Planned Commodity Marketing Key To Farm Profitability
“Many farmers will not listen when discussing marketing their production.”
Yet, selling commodities is the essential part of profitable production, according to Tom Leffler.
“When marketing is mentioned to farmers, they are ‘too busy’ to talk, or just say no thanks,” Leffler pointed out.
Speaking at a Farm Profit Seminar in Alma, the risk management advisor from Leffler Commodities at Augusta discussed marketing tools.
He said 82 percent of farmers store a portion of their crop for later sale. About 69 percent of the producers forward contract grain while 67 percent set up a cash spot sale.
Others have elevator contracts, agree to re-ownership and sometimes lock-in carry when grain is stored.
Discussing use of hedging and options, Leffler emphasized, “Futures trading involves risk of loss and is not suitable for everyone.”
Essential to profitability is farmers knowing the cost of production. “Write post and execute your marketing plans,” Leffler advised. “Market in various methods and increments, yet be a disciplined marketer utilizing risk management tools.”
Insisting that farmers not dwell on past mistakes or decisions, Leffler said, “Still always have a plan for ‘what if’ we are wrong.”
Commodity prices are highly unpredictable and there are “no magic bullets,” he insisted.
“Marketing must be based upon a plan, and not emotions,” Leffler declared. “If you cannot do that, then hire a marketing advisor.”
Power point charts compared commodity prices now with a year ago, actually without much variation. Sharpest difference was April lean hog futures down $10.20 from last year’s $60.32. However, the March dollar index was up 6.38, at 96.48.
While soybean prices are frequent topic of discussion, values are down only slightly from last year.
Interestingly, Leffler pointed out when commodity prices set record highs. Grain price tops included Minnesota wheat, $24.26, February 2008; soybeans, $17.95, September 2012; and corn, $8.49, August 2012.
Feeder cattle topped at $245.70 in October 2014, while live cattle peaked in the same month at $172.75. Lean hogs top came in July 2014 at $133.87, and cotton high was $227 in March 2011.
High Dow Jones average was 26,952 in October 2018, and record S&P 500 was 2,945 in September 2018.
Gasoline topped at $3.62 in July 2008, and ethanol peak was $4.33 in June 2006.
Government estimates of commodity supplies have major impact on prices, the speaker admitted. With President Trump’s forced agency office closings, numbers reports have been delayed, he said.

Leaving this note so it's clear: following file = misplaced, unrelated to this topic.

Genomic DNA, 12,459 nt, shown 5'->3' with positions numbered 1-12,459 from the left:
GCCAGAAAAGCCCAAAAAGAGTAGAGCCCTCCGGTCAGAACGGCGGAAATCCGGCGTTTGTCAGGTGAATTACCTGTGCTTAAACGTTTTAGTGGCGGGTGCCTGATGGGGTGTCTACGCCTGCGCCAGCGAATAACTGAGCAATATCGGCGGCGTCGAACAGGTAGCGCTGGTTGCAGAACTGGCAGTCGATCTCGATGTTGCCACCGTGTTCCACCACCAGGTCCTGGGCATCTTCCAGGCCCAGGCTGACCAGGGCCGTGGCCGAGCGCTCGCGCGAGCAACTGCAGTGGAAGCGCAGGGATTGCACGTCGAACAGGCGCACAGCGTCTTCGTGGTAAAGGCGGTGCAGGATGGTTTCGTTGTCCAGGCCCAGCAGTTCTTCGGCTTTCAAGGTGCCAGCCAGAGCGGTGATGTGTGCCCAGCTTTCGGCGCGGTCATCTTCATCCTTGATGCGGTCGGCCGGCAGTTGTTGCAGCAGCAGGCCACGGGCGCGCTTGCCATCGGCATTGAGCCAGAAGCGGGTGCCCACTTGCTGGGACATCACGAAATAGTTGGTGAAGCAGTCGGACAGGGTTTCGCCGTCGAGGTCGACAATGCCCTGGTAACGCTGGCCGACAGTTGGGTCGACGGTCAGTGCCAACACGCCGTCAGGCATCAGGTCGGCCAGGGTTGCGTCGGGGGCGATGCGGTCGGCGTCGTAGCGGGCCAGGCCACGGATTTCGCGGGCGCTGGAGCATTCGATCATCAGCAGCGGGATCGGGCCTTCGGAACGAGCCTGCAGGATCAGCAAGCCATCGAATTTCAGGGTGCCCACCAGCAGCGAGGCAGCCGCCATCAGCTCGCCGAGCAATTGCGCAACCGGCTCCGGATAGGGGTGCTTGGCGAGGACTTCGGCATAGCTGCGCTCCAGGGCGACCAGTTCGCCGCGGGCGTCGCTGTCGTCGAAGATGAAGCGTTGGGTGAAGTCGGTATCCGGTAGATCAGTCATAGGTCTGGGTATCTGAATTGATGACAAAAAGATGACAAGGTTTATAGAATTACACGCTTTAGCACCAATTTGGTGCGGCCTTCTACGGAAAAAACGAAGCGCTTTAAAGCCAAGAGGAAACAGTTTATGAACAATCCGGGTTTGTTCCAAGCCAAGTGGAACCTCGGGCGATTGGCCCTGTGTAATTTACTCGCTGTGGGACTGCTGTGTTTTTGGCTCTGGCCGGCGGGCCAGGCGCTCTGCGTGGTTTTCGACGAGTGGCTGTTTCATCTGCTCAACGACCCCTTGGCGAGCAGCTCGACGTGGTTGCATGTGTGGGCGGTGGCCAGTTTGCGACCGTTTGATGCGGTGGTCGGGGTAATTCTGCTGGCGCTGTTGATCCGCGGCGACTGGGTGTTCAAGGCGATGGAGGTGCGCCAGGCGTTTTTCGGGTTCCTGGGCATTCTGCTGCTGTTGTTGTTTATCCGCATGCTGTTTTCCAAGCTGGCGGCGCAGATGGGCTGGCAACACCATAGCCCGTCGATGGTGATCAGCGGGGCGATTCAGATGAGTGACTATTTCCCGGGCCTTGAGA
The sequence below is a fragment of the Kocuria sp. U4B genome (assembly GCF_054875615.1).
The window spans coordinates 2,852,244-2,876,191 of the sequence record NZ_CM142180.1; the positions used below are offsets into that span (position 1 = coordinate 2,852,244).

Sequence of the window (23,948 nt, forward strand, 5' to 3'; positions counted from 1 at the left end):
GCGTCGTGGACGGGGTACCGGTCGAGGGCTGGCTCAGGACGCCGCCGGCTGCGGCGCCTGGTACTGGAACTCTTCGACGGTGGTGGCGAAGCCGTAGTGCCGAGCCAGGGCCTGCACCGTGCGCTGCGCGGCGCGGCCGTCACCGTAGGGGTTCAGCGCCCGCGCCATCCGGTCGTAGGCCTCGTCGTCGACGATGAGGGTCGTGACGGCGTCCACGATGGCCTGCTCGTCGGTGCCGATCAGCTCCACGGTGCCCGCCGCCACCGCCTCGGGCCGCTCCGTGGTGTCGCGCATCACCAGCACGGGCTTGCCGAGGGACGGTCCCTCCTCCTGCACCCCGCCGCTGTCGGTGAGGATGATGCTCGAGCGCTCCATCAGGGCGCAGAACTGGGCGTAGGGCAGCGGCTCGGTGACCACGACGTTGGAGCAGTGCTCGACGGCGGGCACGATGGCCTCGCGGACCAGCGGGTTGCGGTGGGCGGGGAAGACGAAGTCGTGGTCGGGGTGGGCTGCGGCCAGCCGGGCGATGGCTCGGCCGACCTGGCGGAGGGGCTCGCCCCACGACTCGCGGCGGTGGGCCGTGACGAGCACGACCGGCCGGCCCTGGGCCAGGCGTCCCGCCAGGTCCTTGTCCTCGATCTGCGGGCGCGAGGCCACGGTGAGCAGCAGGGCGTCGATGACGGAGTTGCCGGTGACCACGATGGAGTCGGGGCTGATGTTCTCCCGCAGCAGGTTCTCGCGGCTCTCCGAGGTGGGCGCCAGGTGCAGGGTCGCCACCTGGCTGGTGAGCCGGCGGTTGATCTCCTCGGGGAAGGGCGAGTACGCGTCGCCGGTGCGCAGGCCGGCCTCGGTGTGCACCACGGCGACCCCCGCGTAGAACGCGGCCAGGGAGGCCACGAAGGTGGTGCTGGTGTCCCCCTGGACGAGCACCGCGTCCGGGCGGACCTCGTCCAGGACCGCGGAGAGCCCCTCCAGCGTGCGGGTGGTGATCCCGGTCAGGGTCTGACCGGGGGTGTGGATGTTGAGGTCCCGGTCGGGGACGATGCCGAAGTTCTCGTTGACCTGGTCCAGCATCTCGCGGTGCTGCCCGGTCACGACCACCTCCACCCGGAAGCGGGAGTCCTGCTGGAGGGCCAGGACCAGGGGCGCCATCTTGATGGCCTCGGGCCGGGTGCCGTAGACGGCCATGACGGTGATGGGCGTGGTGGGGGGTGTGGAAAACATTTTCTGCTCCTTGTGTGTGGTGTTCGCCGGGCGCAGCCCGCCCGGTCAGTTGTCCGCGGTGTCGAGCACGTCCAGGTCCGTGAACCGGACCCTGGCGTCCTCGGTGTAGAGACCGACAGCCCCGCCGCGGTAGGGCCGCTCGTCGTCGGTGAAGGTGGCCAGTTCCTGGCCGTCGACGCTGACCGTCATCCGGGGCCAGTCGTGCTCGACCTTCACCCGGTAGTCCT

Yet, predictions point to higher total cattle and beef cow inventories with the heifer count down. “Most noteworthy number is the prediction for beef cow replacements to decline from 4.6 to 7 percent,” Leffler said.
However, the calf crop is forecast up just under 2 percent. Lightweight calves and feeder steers are also predicted up from one to about 2 percent.
Per capita beef consumption has dropped in the past quarter of a century, the speaker said. People were eating an average of almost 80 pounds of beef annually in 1984, and now about 58 pounds. That’s up from 54 pounds in 2015, he noted.
Yet, charts revealed that live cattle have averaged upwards from about $60 in 1998 to a high of $171 in October 2014. Live cattle were $94.30, October 2016; $101.37, March 2018; and about $126 now.
Feeder cattle were 80 cents in 2002, peaking at $245 in October 2014, down to $118 in October 2016. Price increased to $161 in November 2017, dropped to $128 in April 2018, and is about $144 presently.
U.S. corn production last year was the third largest ever at 14.42 billion bushels. That’s due in part to the second largest average yield of 176.4 bushels per acre.
Additionally, corn stocks are the seventh largest in the past 26 years at 1.7 billion bushels. World corn stocks are the fourth largest on record.
“This all points to lower corn prices,” Leffler admitted. December corn was $3.83 last September, moved to $4.08 in October and now is $3.96. Notable, December corn was $1.86, November 2005.
U.S. soybean production was record large last year at 4.54 billion bushels. This again was in part to yields being the second highest average record at 51.6 bushels per acre.
Stocks are also record high at 910 million bushels. World soybean production and stocks were both record high at 2018 year end.
November soybeans were $5.01 in November 2014, went to $16.37 in July 2008, and peaked at $17.l89 in September 2012. Market dropped to $8.26 in July 2018, with November soybeans about $9.60 presently.
Wheat has become a less important cash crop for the nation’s farmers as apparent in production charts.
World wheat crop has continued upward reducing U.S. acreage with fall plantings the second lowest ever. Exports are consequently declining with near record stocks thus binding prices at about $5 now, compared to $8 in 2013. “The U.S. continues to lose market share of wheat exports,” Leffler verified.
“Marketing is important to your profits,” Leffler declared. “It’s crucial to obtain marketing advice and listen to those that say what you need to hear.”